Wide-open throttle acceleration in low gear can be detrimental
and should be avoided.
The engine oil installed in the engine at the factory is a
high-quality energy conserving type lubricant. Oil
changes should be consistent with anticipated climate
conditions under which vehicle operations will occur. For
the recommended viscosity and quality grades, refer to
“Maintenance Procedures” in “Maintaining Your Vehicle”.
NON-DETERGENT OR STRAIGHT MINERAL
OILS MUST NEVER BE USED.
A new engine may consume some oil during its first few
thousand miles (kilometers) of operation. This should be
considered a normal part of the break-in and not interpreted
as an indication of difficulty.

From the 2013 Patriot Owner Manual:
ENGINE BREAK-IN RECOMMENDATIONS
A long break-in period is not required for the engine and
drivetrain (transmission and axle) in your vehicle.
Drive moderately during the first 300 miles (500 km).
After the initial 60 miles (100 km), speeds up to 50 or
55 mph (80 or 90 km/h) are desirable.
While cruising, brief full-throttle acceleration within the
limits of local traffic laws contributes to a good break-in.
Wide-open throttle acceleration in low gear can be detrimental
and should be avoided.
The engine oil installed in the engine at the factory is a
high-quality energy conserving type lubricant. Oil changes
should be consistent with anticipated climate conditions
under which vehicle operations will occur. For the recommended
viscosity and quality grades, refer to “Maintenance
Procedures” in “Maintaining Your Vehicle”.
CAUTION!
Never use Non-Detergent Oil or Straight Mineral Oil
in the engine or damage may result.
NOTE: A new engine may consume some oil during its
first few thousand miles (kilometers) of operation. This
should be considered a normal part of the break-in and
not interpreted as an indication of difficulty.
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Unread 05-14-2014, 11:27 AM   #13
ODubhGhaill
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What in the holyhell is the difference between "brief full-throttle" (good) and "wide-open throttle" (bad)?

My Patriot had 6 miles on it when I purchased it new, factory ordered. I did not go over 50mph the first 60-100 miles, 55-50 to 200 miles. I then ran my Patriot relatively conservatively (from around 200 to 300 miles) with brief highway runs up to 55-65mph with an occasional full/wide-open throttle acceleration that took the RPM from 2500 to about 4500-5000 for a second or two, usually from 30mph to 55mph, much like coming onto the highway from an on-ramp.

After 300 miles, I have run it normally, city stop and go and idle, highway for hours at 65mph the most, with the occasionally higher RPM use on ramps.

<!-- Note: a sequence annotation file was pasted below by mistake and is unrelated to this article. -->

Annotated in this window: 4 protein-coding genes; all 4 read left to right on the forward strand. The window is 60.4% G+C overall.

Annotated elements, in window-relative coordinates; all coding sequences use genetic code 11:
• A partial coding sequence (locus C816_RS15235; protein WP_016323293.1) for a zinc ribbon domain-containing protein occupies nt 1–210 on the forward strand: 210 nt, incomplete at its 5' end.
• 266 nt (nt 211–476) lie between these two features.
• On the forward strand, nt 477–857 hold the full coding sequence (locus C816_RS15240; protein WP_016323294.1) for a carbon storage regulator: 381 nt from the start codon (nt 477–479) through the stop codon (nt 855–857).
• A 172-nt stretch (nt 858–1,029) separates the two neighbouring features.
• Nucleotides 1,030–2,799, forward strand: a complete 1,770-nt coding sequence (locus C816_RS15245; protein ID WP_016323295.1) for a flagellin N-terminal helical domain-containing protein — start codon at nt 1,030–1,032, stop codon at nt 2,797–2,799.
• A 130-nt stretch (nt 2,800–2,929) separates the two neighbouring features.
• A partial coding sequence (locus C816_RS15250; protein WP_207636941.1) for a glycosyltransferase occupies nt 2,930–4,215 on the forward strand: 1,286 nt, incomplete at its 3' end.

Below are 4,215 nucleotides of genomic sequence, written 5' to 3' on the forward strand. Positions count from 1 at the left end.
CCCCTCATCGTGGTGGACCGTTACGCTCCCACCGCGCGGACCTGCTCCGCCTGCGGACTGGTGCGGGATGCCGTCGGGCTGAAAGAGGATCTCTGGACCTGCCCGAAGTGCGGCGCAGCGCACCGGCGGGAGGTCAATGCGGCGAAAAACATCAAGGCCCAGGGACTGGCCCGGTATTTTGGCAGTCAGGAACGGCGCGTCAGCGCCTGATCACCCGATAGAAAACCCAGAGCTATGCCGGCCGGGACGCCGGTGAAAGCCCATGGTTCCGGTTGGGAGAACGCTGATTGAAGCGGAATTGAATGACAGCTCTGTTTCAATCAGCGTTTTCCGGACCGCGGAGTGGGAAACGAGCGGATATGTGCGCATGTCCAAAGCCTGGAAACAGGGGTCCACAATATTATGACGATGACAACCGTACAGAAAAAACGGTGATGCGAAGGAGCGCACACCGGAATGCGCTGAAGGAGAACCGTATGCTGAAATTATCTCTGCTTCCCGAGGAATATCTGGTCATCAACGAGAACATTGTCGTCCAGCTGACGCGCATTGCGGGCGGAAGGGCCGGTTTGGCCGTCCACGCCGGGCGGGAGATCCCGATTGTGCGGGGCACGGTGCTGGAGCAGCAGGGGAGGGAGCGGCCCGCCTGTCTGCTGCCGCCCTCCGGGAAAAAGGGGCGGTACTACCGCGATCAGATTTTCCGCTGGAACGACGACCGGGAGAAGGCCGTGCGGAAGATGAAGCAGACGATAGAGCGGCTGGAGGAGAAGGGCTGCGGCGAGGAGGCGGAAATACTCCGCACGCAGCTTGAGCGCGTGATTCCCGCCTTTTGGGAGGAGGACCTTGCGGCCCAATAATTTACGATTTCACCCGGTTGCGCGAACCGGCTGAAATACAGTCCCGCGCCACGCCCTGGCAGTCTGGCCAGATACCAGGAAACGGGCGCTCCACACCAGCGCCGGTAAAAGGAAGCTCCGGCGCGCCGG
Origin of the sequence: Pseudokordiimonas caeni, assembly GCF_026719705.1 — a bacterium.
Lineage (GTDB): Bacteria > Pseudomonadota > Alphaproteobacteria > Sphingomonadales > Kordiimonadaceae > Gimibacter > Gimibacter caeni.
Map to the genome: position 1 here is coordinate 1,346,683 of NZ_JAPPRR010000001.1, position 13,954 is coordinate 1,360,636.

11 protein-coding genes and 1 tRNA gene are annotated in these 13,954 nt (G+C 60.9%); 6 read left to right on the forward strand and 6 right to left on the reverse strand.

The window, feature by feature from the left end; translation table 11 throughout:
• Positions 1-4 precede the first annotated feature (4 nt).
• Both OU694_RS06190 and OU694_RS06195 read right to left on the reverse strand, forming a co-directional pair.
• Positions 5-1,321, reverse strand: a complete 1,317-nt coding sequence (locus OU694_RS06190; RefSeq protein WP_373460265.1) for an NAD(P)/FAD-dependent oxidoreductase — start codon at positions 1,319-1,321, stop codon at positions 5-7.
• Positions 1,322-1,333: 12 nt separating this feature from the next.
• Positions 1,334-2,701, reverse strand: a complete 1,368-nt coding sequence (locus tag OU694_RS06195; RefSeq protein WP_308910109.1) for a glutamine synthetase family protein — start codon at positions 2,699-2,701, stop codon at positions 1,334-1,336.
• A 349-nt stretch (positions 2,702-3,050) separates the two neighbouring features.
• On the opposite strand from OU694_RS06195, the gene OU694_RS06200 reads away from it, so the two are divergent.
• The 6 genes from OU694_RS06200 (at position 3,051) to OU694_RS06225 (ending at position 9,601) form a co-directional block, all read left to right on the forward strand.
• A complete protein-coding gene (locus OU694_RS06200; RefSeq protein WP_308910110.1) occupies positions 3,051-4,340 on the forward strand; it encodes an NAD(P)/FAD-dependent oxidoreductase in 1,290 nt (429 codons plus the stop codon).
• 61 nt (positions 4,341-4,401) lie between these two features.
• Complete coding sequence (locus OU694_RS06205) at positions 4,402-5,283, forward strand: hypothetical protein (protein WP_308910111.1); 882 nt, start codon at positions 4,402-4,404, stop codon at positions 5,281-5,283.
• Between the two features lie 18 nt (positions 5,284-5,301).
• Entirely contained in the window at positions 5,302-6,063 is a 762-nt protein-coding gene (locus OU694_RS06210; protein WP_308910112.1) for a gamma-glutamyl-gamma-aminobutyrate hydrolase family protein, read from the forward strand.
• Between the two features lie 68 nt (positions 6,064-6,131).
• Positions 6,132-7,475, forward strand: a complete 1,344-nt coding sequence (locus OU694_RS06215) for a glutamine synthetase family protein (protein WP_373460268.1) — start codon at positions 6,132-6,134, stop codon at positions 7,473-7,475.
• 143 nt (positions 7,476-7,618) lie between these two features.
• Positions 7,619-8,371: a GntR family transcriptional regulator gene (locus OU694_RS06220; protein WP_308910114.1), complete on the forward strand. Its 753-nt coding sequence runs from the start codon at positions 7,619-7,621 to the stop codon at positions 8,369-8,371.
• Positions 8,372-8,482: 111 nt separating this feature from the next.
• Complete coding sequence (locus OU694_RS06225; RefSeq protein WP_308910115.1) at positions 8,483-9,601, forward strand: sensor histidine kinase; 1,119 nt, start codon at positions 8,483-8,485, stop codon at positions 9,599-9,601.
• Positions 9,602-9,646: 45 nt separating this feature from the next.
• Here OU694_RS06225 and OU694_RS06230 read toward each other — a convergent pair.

I changed the oil and filter at 1025 miles (Pennzoil Ultra 5w20, Mopar filter from the dealership). Please tell me that this is all good?
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Unread 07-09-2014, 11:04 AM   #14
rdgblk
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Posts: 30
My wife and I didn't follow any rigorous break in procedure with our Patriot. We also follow the regular maintenance cycle and get it services with regular oil from the dealer. My wife drives mostly in town on a short commute and as a result our average fuel economy on the display is usually 18 mpg or below. When I drive it to work on a longer mixed commute I get low 20's. When we take it on longer highway drives we usually get around 25-26 depending on how loaded down we are and the driving speed. This is with the FWII. So we're pretty close to what we expected.

On our patriot there is a read out on the dash (have to cycle through the display menu to bring it up), but it calculates trip mpg not instantaneous. If you want to see what you're getting at any given time you'd need to keep resetting it.
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Unread 07-11-2014, 11:55 AM   #15
Katmandu
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Quote:
Originally Posted by FujativeOCR View Post
I never ran mine at full throttle early on. Maybe that's my problem?!?
Very well could be.

I've owned around 100 or so different vehicles the past (36) years so I have a lot of experience with this.

Yes, today's machinery and quality control gives very precise measurments and clearances between metal parts. So today's engines are not as "tight" as the used to be when brand new.

However, the piston rings NEED to time and compression to EXPAND against the cylinder's walls to create optimum SEAL. The tighter the piston ring/cylinder wall SEAL, the less compression is LOST.

That said, I drive my new cars relatively hard and a WOT frequently. Highway ON ramps are a great place to do so!

I bought my 14 Compass w/2.4 with 400 miles on it. After I bought it, I too was NOT please with the fuel economy AND the loud "growling" type noise emitting from the engine upon acceleration.

I started noticing the engine becoming "looser", more responsive and increasing in MPGs around 2,000 miles or so. The engine also quietied down on acceleration.

Around the 4-5000 mile point, I noticed the engine is MUCH MORE responsive (all over the RPM band), much quieter when accelerating and getting VERY GOOD fuel mileage.

It's at 5,500 miles now and gets high 20's consistently on the highway. I believe (30) MPG highway is very obtainable IF I could keep it at 65 MPH.....which I can NOT seem to do! LOL!

So IMHO, drive it like you stole it as soon as you get it off the dealer's lot! Well, not quite THAT hard, but you get my point.

Like others have stated above, do NOT baby a new engine! Your risk NOT getting that piston ring/cylinder wall seal to the optimum level.

BTW, have you ever watched NHRA engine builders rebuild an engine (from scratch) during an event ? (pretty freakin amazing BTW). Do they go out and "baby" that engine when the first fire it up ?? HELL NO!